At the same moment the blindfold was removed my hands were unbound and I stumbled forward a step. Hands out wide, I recovered my balance and avoided falling forward.
A good thing owing to the fire burning ten feet ahead.
I massaged my wrists and blinked, the flames and sparks confusing my returning sight. My disorientation also extended to my memory, for I’d no recollection what I was doing before the heavy hands released me. The darkness beyond the fire pit refused to answer the questions I was struggling to formulate.
My dress—a dress I didn’t recall—flowed to my feet. It was a plain, drab blue except where lace was attached to the sleeves. I ran my hands over my hips and attempted to assemble my jumbled thoughts.
“State your name.” The booming voice pulled a gasp from my throat and lifted my feet off the hard surface. Still, my eyes remained blind to all beyond the fire.
“Your full name.”
“Christina Hawthorne. I mean, Christina Anne Hawthorne. That’s Christina with a “ch” and Anne with an ‘e.’” Hawthorne has an “e,” also, like Nathaniel spelled it, but I don’t think there’s any relation. I use my middle name quite often because—“
“Oh, she’s a chatty one,” came a tight, scratchy male voice to the left. I peered into the darkness beyond the flames and discerned a shape where the words originated.
“Nervousness, I’d imagine,” sounded an even higher male voice to the right and my head turned.
“Is it true you’ve written a fantasy novel and not included elves?”
Taken aback, I took a literal step back, my jaw sagging before I recovered. “Huh…?”
“We’ve it from a good source that you’ve written a fantasy novel and not included elves, a standard that Tolkien set.” Sounds indicating concurring opinions were audible to either side.”
“What? I mean, I can’t believe…many fantasy writers don’t—”
“And this tribunal shall raise the issue with them in good time.”
Rather then respond, I stared instead. The figures beyond the flames remained shadowy, but my eyes had adjusted enough to reveal the plain, bare walls beyond the firelight. They’d placed me near the center of a large, square, and empty structure.
“Well?” he prompted.
“Tolkien wrote the fantasy that he wrote and as great as it was we all need to move on in our own way.”
“That’s your excuse for deviating from standard fantasy?”
“Standard? I write what I write and fantasy isn’t about any imagined standard. At one time my reverence for Tolkien was such that I thought to include elves, but over time I realized that the people I was writing bore no resemblance to Tolkien’s elves. Given that, I decided to leave the elves behind entirely rather then cause confusion.”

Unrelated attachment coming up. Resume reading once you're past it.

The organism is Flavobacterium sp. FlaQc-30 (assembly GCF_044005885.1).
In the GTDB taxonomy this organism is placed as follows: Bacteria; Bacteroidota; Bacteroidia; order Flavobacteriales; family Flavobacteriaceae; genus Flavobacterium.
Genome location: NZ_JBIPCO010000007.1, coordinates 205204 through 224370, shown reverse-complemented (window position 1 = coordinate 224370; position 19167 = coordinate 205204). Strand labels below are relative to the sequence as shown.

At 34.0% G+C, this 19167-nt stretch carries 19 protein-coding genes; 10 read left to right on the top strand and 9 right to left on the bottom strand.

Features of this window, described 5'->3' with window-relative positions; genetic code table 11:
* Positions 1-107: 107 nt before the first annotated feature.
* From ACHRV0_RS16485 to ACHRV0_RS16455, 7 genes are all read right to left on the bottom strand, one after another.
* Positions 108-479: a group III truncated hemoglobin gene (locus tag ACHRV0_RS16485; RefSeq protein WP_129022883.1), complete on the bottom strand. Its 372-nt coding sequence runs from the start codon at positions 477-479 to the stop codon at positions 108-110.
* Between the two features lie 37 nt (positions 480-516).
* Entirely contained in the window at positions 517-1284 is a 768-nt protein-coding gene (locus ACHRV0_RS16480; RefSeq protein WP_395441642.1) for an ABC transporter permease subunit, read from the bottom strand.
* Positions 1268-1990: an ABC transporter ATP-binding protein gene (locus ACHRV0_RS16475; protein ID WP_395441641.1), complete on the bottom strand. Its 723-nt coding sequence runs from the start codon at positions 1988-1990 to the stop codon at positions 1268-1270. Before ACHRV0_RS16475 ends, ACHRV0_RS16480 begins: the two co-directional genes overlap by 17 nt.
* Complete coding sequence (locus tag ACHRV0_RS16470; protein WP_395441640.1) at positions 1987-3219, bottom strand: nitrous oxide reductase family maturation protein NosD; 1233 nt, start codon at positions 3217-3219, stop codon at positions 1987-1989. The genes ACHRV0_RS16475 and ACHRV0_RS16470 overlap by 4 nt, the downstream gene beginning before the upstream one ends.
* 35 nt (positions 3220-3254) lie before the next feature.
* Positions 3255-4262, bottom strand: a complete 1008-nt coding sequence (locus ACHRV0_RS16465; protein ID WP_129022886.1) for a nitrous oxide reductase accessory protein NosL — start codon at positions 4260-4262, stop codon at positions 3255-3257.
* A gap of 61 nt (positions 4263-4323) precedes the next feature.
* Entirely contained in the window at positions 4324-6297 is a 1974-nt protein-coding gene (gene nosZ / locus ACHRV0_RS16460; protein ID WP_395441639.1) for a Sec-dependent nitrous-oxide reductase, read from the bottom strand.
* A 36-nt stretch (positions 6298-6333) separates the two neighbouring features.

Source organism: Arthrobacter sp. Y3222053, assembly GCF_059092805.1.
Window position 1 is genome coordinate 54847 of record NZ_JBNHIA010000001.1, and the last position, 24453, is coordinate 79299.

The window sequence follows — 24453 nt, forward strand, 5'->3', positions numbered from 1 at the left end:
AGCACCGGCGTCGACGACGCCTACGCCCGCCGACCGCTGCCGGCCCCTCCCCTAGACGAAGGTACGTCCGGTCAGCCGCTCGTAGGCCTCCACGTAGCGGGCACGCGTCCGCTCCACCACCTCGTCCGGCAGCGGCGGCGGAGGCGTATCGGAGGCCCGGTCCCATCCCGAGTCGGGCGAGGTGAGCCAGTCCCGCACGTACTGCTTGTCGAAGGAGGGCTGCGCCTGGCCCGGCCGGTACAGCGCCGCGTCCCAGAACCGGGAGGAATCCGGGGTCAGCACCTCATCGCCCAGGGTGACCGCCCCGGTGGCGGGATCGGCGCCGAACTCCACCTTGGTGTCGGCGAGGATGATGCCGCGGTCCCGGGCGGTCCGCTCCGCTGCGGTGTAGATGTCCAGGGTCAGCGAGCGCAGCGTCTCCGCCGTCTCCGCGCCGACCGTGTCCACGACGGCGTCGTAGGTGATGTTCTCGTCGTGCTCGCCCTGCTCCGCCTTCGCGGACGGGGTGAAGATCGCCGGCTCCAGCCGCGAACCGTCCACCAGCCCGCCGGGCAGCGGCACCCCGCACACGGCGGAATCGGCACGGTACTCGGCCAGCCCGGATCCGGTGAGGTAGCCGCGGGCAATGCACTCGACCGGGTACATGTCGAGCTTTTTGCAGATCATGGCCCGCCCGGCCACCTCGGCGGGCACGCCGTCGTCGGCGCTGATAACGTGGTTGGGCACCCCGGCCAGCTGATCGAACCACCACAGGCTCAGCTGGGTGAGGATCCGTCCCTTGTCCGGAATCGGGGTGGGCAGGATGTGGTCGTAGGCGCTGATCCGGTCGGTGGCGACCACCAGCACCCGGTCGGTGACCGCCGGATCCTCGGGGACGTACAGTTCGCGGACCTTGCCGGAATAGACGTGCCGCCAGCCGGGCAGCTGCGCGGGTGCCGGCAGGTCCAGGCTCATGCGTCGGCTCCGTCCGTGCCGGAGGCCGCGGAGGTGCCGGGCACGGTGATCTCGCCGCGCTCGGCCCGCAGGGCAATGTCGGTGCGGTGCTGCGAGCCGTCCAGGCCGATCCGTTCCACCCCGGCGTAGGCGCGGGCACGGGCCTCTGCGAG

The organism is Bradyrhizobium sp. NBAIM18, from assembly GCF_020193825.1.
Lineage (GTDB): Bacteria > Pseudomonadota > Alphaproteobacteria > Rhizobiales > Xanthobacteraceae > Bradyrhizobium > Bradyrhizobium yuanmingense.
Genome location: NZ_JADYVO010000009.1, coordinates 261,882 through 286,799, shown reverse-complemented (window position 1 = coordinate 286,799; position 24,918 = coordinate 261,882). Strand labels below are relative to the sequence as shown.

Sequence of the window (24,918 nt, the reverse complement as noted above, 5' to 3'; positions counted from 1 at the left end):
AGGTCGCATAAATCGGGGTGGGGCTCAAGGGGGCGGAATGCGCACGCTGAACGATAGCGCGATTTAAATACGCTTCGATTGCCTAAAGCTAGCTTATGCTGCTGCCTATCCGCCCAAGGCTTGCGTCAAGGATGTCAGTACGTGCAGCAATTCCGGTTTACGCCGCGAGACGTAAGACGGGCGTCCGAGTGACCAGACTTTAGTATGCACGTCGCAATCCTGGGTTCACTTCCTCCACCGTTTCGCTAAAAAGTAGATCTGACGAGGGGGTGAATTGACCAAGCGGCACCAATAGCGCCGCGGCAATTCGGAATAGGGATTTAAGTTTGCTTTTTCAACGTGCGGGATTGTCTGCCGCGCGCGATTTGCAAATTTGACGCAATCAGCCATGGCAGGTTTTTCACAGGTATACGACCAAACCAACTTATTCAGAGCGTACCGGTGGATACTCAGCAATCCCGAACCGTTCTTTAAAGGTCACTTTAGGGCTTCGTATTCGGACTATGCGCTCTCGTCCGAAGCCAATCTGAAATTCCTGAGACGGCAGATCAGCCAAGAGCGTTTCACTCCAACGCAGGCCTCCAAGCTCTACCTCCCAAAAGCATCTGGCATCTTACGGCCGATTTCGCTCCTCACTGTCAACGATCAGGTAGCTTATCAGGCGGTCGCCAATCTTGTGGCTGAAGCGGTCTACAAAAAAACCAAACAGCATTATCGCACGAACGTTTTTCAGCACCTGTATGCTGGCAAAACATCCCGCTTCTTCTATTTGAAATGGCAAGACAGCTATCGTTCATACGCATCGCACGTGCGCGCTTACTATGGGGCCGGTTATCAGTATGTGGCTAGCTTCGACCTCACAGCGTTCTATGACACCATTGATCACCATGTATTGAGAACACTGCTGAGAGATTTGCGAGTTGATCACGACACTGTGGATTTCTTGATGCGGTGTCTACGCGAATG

“H’m…” That, from the man to the right.
Talking about my book caused memories to resurface, memories that included sitting at my computer typing with a purring cat beside me. Having someone abduct me for such questioning was absurd enough, but my attire wasn’t consistent with the shorts and top I was wearing when last I worked.
“Where am I…?”
“We’re asking the questions here,” sounded the booming voice.
“Oh, best beware this one, she’s got ideas…an independent sort,” the man on the left added.
I spun around and looked at those who’d escorted me to the room’s center. They wore white robes and reminded me of the practitioners from my own story. I turned back to the tribunal.
“Where am I?” I asked again.
“We’ve more questions concerning the risks you’re taking with your decision to not include elves,” came his unyielding and unequivocal statement.
“It’s my risk. Including elves was the right decision for Tolkien, but not for me. If readers don’t want to read my work because there aren’t elves then that’s their choice. It’s the same right I reserve for myself as a reader. On the other hand, I include elements that Tolkien didn’t have. There’s a gargoyle market, the ora’ean, werewolves that turn one out of every three months, and stagecoaches. There’s even Old Empire technology if you know where to look.”
I stepped to the side in an effort to see around the fire and noted their attire. It wasn’t the robes that wizards or sorcerers typically wear in many fantasy books, but instead frumpy suits. Behind me, the white-robed guards remained still, their faces still hidden.
“I’m in my own story…” In panic and the need to know, I ran to the lone window to my right in what I realized was a warehouse. “A building this large…this is probably Transgamete or Carba…”
The tribunal members stood. The practitioners, so often referred to as the unseen, advanced. Beyond the window and rising in the distance was Axis Hill, the Palace of Estamen upon its summit. I was in Transgamete, but holding a tribunal outside Knoss Citadel was inconsistent with my story. Sensing the unseen nearer, I spun around and pressed my back to the wall, shaking my head to clear away what couldn’t be…
My eyes opened in the darkness, the fire gone.
Misha’s purr reached my ears and her round cat eyes moved close. I blew out a breath and reminded myself that if I didn’t write what I was inspired to write then what I was writing was dishonest. That always showed. That wasn’t fair to readers.
Reaching out, I ran a hand over Misha’s head and scratched behind her ears. “I’m just glad they didn’t ask me if I had dragons in the story…”